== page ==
MATH 4150. Introduction to Number Theory. 3 Credit Hours.

Primes and unique factorization, congruences, Chinese remainder theorem, Diophantine equations, Diophantine approximations, quadratic reciprocity. Applications such as fast multiplication, factorization, and encryption.

MATH 4221. Probability with Applications I. 3 Credit Hours.

Simple random walk and the theory of discrete time Markov chains.

MATH 4222. Probability with Applications II. 3 Credit Hours.

Renewal theory, Poisson processes and continuous time Markov processes, including an introduction to Brownian motion and martingales.

MATH 4255. Monte Carlo Methods. 3 Credit Hours.

Probability distributions, limit laws, and applications through the computer.

MATH 4261. Mathematical Statistics I. 3 Credit Hours.

Sampling distributions, Normal, t, chi-square, and f distributions. Moment-generating function methods, Bayesian estimation, and introduction to hypothesis testing.

MATH 4262. Mathematical Statistics II. 3 Credit Hours.

Hypothesis testing, likelihood ratio tests, nonparametric tests, bivariate and multivariate normal distributions.

MATH 4280. Introduction to Information Theory. 3 Credit Hours.

The measurement and quantification of information. These ideas are applied to the probabilistic analysis of the transmission of information over a channel along which random distortion of the message occurs.

MATH 4305. Topics in Linear Algebra. 3 Credit Hours.

Finite dimensional vector spaces, inner product spaces, least squares, linear transformations, the spectral theorem for normal transformations. Applications to convex sets, positive matrices, difference equations.

MATH 4317. Analysis I. 3 Credit Hours.

Real numbers, topology of Euclidean spaces, Cauchy sequences, completeness, continuity and compactness, uniform continuity, series of functions, Fourier series.

MATH 4318. Analysis II. 3 Credit Hours.

Differentiation of functions of one real variable, Riemann-Stieltjes integral, the derivative in Rn, and integration in Rn.

MATH 4320. Complex Analysis. 3 Credit Hours.

Topics from complex function theory, including contour integration and conformal mapping.

MATH 4347. Partial Differential Equations I. 3 Credit Hours.

Method of characteristics for first- and second-order partial differential equations, conservation laws and shocks, classification of second-order systems and applications.

MATH 4348. Partial Differential Equations II. 3 Credit Hours.

Green's functions and fundamental solutions. Potential, diffusion, and wave equations.

MATH 4431. Introductory Topology. 3 Credit Hours.

Point set topology, topological spaces and metric spaces, continuity and compactness, homotopy, and covering spaces.

MATH 4432. Introduction to Algebraic Topology. 3 Credit Hours.

Introduction to algebraic methods in topology. Includes homotopy, the fundamental group, covering spaces, simplicial complexes. Applications to fixed point theory and group theory.

MATH 4441. Differential Geometry. 3 Credit Hours.

The theory of curves, surfaces, and more generally, manifolds. Curvature, parallel transport, covariant differentiation, Gauss-Bonet theorem.

MATH 4541. Dynamics and Bifurcations I. 3 Credit Hours.

A broad introduction to the local and global behavior of nonlinear dynamical systems arising from maps and ordinary differential equations.

MATH 4542. Dynamics and Bifurcations II. 3 Credit Hours.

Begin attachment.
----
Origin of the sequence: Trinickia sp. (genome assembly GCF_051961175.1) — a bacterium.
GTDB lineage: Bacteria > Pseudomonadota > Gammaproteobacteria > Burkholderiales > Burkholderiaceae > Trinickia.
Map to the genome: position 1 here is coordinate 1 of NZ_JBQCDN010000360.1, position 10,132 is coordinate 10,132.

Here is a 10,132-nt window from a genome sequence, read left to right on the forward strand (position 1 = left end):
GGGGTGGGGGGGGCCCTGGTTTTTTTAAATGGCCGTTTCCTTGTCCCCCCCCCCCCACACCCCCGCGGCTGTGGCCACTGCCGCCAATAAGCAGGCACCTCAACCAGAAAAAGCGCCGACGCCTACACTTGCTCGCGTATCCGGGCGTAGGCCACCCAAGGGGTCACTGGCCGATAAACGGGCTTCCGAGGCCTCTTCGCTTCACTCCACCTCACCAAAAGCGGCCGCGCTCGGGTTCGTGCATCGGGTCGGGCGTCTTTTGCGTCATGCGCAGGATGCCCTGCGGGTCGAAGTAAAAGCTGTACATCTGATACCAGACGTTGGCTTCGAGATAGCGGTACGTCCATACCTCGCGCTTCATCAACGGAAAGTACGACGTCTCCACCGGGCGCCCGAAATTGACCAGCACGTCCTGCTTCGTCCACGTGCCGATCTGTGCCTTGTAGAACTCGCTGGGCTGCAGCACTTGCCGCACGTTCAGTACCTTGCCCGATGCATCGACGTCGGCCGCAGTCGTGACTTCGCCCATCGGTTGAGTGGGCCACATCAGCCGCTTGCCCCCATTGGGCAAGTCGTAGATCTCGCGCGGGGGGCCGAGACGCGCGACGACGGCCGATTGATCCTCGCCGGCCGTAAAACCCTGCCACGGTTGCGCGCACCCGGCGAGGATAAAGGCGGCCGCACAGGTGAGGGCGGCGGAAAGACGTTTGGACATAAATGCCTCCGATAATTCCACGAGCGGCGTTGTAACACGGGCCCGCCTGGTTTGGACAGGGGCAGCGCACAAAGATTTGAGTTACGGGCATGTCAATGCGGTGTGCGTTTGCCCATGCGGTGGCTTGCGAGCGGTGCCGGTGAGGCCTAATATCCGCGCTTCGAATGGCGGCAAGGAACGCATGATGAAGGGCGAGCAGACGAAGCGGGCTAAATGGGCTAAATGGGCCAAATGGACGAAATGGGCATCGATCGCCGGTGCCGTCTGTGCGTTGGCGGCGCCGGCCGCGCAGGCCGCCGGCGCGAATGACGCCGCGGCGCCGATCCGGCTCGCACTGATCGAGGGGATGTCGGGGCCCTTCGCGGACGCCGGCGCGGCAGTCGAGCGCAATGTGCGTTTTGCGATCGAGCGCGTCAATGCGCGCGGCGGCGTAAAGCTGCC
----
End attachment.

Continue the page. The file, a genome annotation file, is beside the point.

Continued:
A continuation of Dynamics and Bifurcations I.

MATH 4580. Linear Programming. 3 Credit Hours.

A study of linear programming problems, including the simplex method, duality, and sensitivity analysis with applications to matrix games, interger programming, and networks.

MATH 4581. Classical Mathematical Methods in Engineering. 3 Credit Hours.

The Laplace transform and applications, Fourier series, boundary value problems for partial differential equations.

MATH 4640. Numerical Analysis I. 3 Credit Hours.

Introduction to numerical algorithms for some basic problems in computational mathematics. Discussion of both implementation issues and error analysis.

MATH 4641. Numerical Analysis II. 3 Credit Hours.

Introduction to the numerical solution of initial and boundary value problems in differential equations.

MATH 4695. Undergraduate Internship. 1-21 Credit Hours.

Undergraduate internship for academic credit.

MATH 4698. Undergraduate Research Assistantship. 1-12 Credit Hours.

Independent research conducted under the guidance of a faculty member.

MATH 4699. Undergraduate Research. 1-12 Credit Hours.

Independent research conducted under the guidance of a faculty member.

MATH 4755. Mathematical Biology. 3 Credit Hours.

Problems from the life sciences and the mathematical methods for solving them are presented. The underlying biological and mathematical principles and the interrelationships are emphasized. Crosslisted with BIOL 4755.

MATH 4777. Vector and Parallel Scientific Computation. 3 Credit Hours.

Scientific computational algorithms on vector and parallel computers. Speed-up and algorithm complexity, interprocesses communication, synchronization, modern algorithms for linear systems, programming techniques, code optimization. Crosslisted with CS 4777.

MATH 4782. Quantum Information and Quantum Computing. 3 Credit Hours.

Introduction to quantum computing and quantum information theory, formalism of quantum mechanics, quantum gates, algorithms, measurements, coding, and information. Physical realizations and experiments. Crosslisted with PHYS 4782.

MATH 4801. Special Topics. 1 Credit Hour.

Courses on special topics of current interest in mathematics.

MATH 4802. Special Topics. 2 Credit Hours.

Courses on special topics of current interest in mathematics.

MATH 4803. Special Topics. 3 Credit Hours.

Courses on special topics of current interest in mathematics.

MATH 4804. Special Topics. 4 Credit Hours.

Courses on special topics of current interest in mathematics.

MATH 4805. Special Topics. 5 Credit Hours.

Courses on special topics of current interest in mathematics.

MATH 4873. Special Topics. 3 Credit Hours.

This course enables the school of Mathematics to comply with requests for courses in selected topics.

MATH 4999. Reading or Research. 1-21 Credit Hours.

Reading or research in topics of current interest.

MATH 4XXX. Mathematics Elective. 1-21 Credit Hours.